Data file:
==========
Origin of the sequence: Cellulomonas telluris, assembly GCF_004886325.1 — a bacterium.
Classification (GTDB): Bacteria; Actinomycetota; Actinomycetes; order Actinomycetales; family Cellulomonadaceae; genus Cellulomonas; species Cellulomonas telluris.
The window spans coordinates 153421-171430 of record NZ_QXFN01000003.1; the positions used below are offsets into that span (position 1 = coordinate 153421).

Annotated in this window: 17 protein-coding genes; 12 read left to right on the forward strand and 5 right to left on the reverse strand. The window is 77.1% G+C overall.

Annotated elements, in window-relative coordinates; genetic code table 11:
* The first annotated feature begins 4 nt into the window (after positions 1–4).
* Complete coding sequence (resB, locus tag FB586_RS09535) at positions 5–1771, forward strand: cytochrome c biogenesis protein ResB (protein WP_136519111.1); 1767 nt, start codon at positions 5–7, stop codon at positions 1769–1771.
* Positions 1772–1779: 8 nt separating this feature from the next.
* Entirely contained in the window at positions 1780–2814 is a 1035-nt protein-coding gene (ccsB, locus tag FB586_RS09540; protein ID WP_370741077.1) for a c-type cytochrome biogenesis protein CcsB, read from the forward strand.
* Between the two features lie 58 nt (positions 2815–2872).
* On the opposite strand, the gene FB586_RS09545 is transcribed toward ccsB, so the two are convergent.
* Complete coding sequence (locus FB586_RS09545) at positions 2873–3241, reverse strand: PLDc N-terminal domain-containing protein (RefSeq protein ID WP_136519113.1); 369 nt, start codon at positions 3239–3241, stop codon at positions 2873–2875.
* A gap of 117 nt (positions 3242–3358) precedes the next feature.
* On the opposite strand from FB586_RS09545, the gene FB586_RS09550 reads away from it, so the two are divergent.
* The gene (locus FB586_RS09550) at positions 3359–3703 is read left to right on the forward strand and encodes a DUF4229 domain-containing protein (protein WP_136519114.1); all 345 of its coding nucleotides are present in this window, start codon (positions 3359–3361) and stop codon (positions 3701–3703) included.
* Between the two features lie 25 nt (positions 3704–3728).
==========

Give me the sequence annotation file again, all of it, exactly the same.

Origin of the sequence: Cellulomonas telluris, assembly GCF_004886325.1 — a bacterium.
Classification (GTDB): Bacteria; Actinomycetota; Actinomycetes; order Actinomycetales; family Cellulomonadaceae; genus Cellulomonas; species Cellulomonas telluris.
The window spans coordinates 153421-171430 of record NZ_QXFN01000003.1; the positions used below are offsets into that span (position 1 = coordinate 153421).

Annotated in this window: 17 protein-coding genes; 12 read left to right on the forward strand and 5 right to left on the reverse strand. The window is 77.1% G+C overall.

Annotated elements, in window-relative coordinates; genetic code table 11:
* The first annotated feature begins 4 nt into the window (after positions 1–4).
* Complete coding sequence (resB, locus tag FB586_RS09535) at positions 5–1771, forward strand: cytochrome c biogenesis protein ResB (protein WP_136519111.1); 1767 nt, start codon at positions 5–7, stop codon at positions 1769–1771.
* Positions 1772–1779: 8 nt separating this feature from the next.
* Entirely contained in the window at positions 1780–2814 is a 1035-nt protein-coding gene (ccsB, locus tag FB586_RS09540; protein ID WP_370741077.1) for a c-type cytochrome biogenesis protein CcsB, read from the forward strand.
* Between the two features lie 58 nt (positions 2815–2872).
* On the opposite strand, the gene FB586_RS09545 is transcribed toward ccsB, so the two are convergent.
* Complete coding sequence (locus FB586_RS09545) at positions 2873–3241, reverse strand: PLDc N-terminal domain-containing protein (RefSeq protein ID WP_136519113.1); 369 nt, start codon at positions 3239–3241, stop codon at positions 2873–2875.
* A gap of 117 nt (positions 3242–3358) precedes the next feature.
* On the opposite strand from FB586_RS09545, the gene FB586_RS09550 reads away from it, so the two are divergent.
* The gene (locus FB586_RS09550) at positions 3359–3703 is read left to right on the forward strand and encodes a DUF4229 domain-containing protein (protein WP_136519114.1); all 345 of its coding nucleotides are present in this window, start codon (positions 3359–3361) and stop codon (positions 3701–3703) included.
* Between the two features lie 25 nt (positions 3704–3728).